- What is matting?
- What kind of frame do you use?
- What type of glazing do you use?
- What if I don't like your choice of colors?
- Can I save money by doing it myself?
- Can't I just hang the prints without a frame?
- How are they packed for shipment?
- More about our custom framing.
Matting is the colored border surrounding the image. It is made of a 1/16" paper board, with an acid-free white core and acid-free backing to keep from staining the print. Our mats are double or triple mats, (two or three boards of different colors), which are hand-cut at a 45-degree bevel, exposing the white core. Colors are chosen by the staff and the artist to enhance or compliment colors in the print. It also makes the print appear larger. The mat is not merely cosmetic, however--it keeps the print from touching the plexiglass or glass to which it would otherwise adhere to.
We use exclusively anodized aluminum frames. Anodization bonds the color to the metal (like chrome on car bumpers), rather than being merely painted. This keeps the color from scratching off. The frames are approximately 1" deep with a 1/4" wide round top. Colors are again chosen to compliment the print (and mat). Anodized aluminum never tarnishes, and will always retain their metallic sheen. They are much more durable than wood frames, lighter, and easier to ship.
We use the finest non-glare plexiglass. Again this is much lighter and durable than glass. Most shipping companies refuse to ship glass because of the ease of breakage and danger to its personnel.
Our plexiglass is much harder than normal plexiglass, easier to clean and more difficult to scratch. It is several times more costly than glass, but it's worth it. It gives better protection against ultraviolet light, which is the major cause of fading. It looks fabulous and our customers say it really flatters the images.
Although there may be several different colors of mats which will work on any given print, we have to choose one combination in order to keep prices and costs down. If you want a different combination, it's best to buy the "print only" and have it done to your satisfaction at your local frame shop. There are so many colors and textures available that we can't easily do custom work over the phone. We can change frame colors easily, if you wish, but they are not returnable.
Usually not. Our framing prices are for archival-quality framing, with acid-free treatment throughout. Our sizes are given in this WWW catalog and our printed catalog, and it is an easy task to call a local frame shop to get a quote on an equivalent job. We are also much faster than your local shop. There is usually a two to three week wait for custom work at most shops. If you want to do the work completely yourself, you'll need specialized tools, like a mat cutter, glass cutter, saw...or be able to farm these tasks out to those with tools. If your time is not worth anything, then you might save some money. Our work is guaranteed quality against defects. Most of those folks who try their own framing become our most ardent customers for framed works, (after their cuts heal).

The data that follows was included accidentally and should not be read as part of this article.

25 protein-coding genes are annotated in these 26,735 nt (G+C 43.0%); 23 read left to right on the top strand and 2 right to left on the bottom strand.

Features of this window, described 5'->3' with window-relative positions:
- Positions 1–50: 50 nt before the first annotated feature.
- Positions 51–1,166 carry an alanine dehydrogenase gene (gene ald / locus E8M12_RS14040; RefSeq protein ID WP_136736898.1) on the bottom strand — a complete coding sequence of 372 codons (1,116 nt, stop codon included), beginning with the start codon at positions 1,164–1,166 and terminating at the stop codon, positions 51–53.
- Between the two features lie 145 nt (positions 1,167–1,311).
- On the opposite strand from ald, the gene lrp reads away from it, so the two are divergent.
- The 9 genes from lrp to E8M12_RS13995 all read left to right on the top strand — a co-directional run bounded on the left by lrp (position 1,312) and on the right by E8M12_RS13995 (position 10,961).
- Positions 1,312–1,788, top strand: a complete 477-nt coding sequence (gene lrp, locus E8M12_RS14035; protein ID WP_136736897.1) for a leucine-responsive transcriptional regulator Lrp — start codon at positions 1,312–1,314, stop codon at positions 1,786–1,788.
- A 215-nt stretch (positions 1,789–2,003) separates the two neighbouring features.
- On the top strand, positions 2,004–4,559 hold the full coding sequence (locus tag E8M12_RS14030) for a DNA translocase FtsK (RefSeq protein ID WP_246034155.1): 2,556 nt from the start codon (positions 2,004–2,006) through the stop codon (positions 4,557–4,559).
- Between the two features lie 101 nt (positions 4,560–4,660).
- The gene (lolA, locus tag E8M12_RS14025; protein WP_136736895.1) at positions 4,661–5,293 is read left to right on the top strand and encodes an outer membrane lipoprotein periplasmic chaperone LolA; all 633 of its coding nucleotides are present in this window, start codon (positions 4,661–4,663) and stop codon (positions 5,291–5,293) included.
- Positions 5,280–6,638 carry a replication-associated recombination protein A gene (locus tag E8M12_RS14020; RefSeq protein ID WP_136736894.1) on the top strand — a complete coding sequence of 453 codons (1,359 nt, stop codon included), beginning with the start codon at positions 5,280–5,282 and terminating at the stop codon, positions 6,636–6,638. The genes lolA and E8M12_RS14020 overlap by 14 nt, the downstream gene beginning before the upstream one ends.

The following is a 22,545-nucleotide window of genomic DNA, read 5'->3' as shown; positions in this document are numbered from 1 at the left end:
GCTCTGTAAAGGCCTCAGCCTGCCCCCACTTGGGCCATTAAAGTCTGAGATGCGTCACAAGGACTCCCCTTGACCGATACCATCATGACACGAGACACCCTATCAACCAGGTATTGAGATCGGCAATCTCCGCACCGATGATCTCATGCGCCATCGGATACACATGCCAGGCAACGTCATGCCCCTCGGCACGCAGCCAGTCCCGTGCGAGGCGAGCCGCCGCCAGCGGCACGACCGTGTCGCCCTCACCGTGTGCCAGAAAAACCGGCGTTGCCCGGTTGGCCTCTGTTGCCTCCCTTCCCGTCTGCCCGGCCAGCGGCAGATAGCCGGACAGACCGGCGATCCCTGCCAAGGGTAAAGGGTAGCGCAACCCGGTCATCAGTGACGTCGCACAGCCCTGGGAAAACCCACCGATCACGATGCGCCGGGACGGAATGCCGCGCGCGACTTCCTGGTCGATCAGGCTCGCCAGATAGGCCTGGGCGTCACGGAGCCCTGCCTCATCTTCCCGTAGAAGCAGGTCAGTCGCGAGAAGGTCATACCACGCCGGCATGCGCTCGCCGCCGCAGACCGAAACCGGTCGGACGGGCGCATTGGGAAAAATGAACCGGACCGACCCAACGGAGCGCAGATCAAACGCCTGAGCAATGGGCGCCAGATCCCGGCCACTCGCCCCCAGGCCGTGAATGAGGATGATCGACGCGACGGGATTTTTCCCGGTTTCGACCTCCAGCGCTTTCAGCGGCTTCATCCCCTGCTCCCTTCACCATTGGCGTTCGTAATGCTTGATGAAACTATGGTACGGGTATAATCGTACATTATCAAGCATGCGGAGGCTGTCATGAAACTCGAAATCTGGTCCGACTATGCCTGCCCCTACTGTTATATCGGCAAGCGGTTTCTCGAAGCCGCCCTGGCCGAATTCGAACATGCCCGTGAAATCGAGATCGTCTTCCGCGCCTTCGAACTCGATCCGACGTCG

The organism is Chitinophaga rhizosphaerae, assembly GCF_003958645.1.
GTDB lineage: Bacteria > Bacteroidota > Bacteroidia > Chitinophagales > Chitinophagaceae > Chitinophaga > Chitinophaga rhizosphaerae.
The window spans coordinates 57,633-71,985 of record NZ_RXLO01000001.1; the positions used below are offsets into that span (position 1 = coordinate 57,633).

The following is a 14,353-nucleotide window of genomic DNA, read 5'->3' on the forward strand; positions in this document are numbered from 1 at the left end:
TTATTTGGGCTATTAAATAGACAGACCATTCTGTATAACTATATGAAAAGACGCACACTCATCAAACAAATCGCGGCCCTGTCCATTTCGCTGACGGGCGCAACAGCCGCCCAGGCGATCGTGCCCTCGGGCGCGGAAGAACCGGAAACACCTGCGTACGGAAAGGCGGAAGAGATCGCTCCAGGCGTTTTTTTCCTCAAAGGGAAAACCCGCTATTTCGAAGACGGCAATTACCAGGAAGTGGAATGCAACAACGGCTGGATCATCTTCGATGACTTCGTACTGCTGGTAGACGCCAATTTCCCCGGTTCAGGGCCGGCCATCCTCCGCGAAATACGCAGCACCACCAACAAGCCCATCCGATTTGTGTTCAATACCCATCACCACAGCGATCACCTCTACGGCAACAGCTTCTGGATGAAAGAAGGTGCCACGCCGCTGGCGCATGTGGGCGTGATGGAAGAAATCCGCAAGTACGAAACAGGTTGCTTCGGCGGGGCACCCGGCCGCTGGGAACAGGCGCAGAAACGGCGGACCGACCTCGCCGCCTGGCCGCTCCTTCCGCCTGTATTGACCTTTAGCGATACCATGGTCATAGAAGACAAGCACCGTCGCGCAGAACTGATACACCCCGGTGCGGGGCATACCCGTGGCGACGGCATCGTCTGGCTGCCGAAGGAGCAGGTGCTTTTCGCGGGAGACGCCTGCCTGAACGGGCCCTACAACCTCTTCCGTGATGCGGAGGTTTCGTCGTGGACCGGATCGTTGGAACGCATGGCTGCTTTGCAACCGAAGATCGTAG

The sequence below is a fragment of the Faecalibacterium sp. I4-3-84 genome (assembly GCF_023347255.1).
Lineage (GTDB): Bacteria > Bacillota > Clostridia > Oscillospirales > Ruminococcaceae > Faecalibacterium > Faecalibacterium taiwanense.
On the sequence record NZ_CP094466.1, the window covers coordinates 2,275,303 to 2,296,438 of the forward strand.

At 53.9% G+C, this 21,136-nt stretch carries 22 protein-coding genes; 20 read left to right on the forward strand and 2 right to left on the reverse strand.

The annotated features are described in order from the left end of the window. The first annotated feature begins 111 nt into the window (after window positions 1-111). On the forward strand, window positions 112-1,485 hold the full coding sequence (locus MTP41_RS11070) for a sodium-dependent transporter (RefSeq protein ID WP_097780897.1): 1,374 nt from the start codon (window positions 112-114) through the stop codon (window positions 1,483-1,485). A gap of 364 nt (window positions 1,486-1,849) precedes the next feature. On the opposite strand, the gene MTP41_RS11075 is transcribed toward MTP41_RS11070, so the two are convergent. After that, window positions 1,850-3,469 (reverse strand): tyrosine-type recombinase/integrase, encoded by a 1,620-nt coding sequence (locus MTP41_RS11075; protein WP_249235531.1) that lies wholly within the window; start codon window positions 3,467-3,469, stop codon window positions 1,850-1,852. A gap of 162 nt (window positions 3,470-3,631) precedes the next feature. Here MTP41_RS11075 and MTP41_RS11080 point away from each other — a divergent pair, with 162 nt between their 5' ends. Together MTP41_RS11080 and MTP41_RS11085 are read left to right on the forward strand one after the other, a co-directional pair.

(Shudder) No! You can do that with posters, but you shouldn't hang a limited edition print, which otherwise has a good chance of appreciation of value, without the protection a frame and glazing affords. A print thumbtacked to a wall may peg you as an unsophisticated boor to knowledgeable friends, and is suceptible to moisture, heat, bugs and fingerprints, and will quickly fade, sag and wrinkle.
Posters, on the other hand, can be hung without a frame, although they will sag eventually. We suggest having them "dry-mounted" to foamcore board at your local frame or poster shop. Adhesive hangers are available to stick on the back. This keeps the poster flat and rigid. Posters are usually larger, and framing them requires a heavier, larger piece of glass, and some sort of method to keep the poster away from the glass. Framing a poster will usually cost many times the price of the poster.
We make custom-fabricated boxes from fresh sheets of cardboard for matted and framed prints. This effectively reduces damage to a bare minimum, and also provides a good container for moving or shipping the prints in the future. "Print onlys" are usually shipped in an armored 4" tube, but can also be shipped flat if you specifically request it. The 4" tube is large enough so that it does not permanently curl the paper fibers. Posters which are on lighter paper are shipped in armored 3" tubes. The "armoring" is an outside box we fabricate, which keeps the tubes from rolling around, completely eliminating damage caused by tubes rolling off trucks, off conveyer belts, out of airplanes, etc.